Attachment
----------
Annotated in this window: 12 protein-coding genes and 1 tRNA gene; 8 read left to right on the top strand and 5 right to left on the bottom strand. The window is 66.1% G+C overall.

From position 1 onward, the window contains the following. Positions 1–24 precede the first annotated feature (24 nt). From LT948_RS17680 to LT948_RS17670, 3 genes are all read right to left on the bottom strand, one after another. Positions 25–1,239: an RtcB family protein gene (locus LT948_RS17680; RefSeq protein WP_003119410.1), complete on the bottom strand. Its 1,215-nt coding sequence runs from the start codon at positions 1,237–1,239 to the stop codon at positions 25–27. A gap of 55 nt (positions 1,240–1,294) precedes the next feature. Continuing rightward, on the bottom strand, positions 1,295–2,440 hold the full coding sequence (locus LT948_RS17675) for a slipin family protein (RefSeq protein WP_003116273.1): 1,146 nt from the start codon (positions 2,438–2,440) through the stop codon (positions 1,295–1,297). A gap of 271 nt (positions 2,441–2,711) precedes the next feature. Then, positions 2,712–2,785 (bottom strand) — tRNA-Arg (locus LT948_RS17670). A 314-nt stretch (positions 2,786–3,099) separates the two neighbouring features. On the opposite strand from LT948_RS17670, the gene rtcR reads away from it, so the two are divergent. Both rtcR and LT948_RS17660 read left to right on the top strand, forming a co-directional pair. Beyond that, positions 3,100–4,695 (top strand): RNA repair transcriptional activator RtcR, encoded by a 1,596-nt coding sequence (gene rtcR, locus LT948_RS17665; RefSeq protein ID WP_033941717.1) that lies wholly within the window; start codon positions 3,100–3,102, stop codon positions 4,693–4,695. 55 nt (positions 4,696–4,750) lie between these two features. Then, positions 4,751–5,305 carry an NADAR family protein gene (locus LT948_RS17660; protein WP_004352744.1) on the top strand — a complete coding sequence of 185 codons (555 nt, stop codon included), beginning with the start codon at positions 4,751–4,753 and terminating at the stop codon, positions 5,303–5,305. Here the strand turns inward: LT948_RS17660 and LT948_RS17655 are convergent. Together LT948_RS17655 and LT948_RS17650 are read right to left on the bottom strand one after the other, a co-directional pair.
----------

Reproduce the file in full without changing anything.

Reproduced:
Annotated in this window: 12 protein-coding genes and 1 tRNA gene; 8 read left to right on the top strand and 5 right to left on the bottom strand. The window is 66.1% G+C overall.

From position 1 onward, the window contains the following. Positions 1–24 precede the first annotated feature (24 nt). From LT948_RS17680 to LT948_RS17670, 3 genes are all read right to left on the bottom strand, one after another. Positions 25–1,239: an RtcB family protein gene (locus LT948_RS17680; RefSeq protein WP_003119410.1), complete on the bottom strand. Its 1,215-nt coding sequence runs from the start codon at positions 1,237–1,239 to the stop codon at positions 25–27. A gap of 55 nt (positions 1,240–1,294) precedes the next feature. Continuing rightward, on the bottom strand, positions 1,295–2,440 hold the full coding sequence (locus LT948_RS17675) for a slipin family protein (RefSeq protein WP_003116273.1): 1,146 nt from the start codon (positions 2,438–2,440) through the stop codon (positions 1,295–1,297). A gap of 271 nt (positions 2,441–2,711) precedes the next feature. Then, positions 2,712–2,785 (bottom strand) — tRNA-Arg (locus LT948_RS17670). A 314-nt stretch (positions 2,786–3,099) separates the two neighbouring features. On the opposite strand from LT948_RS17670, the gene rtcR reads away from it, so the two are divergent. Both rtcR and LT948_RS17660 read left to right on the top strand, forming a co-directional pair. Beyond that, positions 3,100–4,695 (top strand): RNA repair transcriptional activator RtcR, encoded by a 1,596-nt coding sequence (gene rtcR, locus LT948_RS17665; RefSeq protein ID WP_033941717.1) that lies wholly within the window; start codon positions 3,100–3,102, stop codon positions 4,693–4,695. 55 nt (positions 4,696–4,750) lie between these two features. Then, positions 4,751–5,305 carry an NADAR family protein gene (locus LT948_RS17660; protein WP_004352744.1) on the top strand — a complete coding sequence of 185 codons (555 nt, stop codon included), beginning with the start codon at positions 4,751–4,753 and terminating at the stop codon, positions 5,303–5,305. Here the strand turns inward: LT948_RS17660 and LT948_RS17655 are convergent. Together LT948_RS17655 and LT948_RS17650 are read right to left on the bottom strand one after the other, a co-directional pair.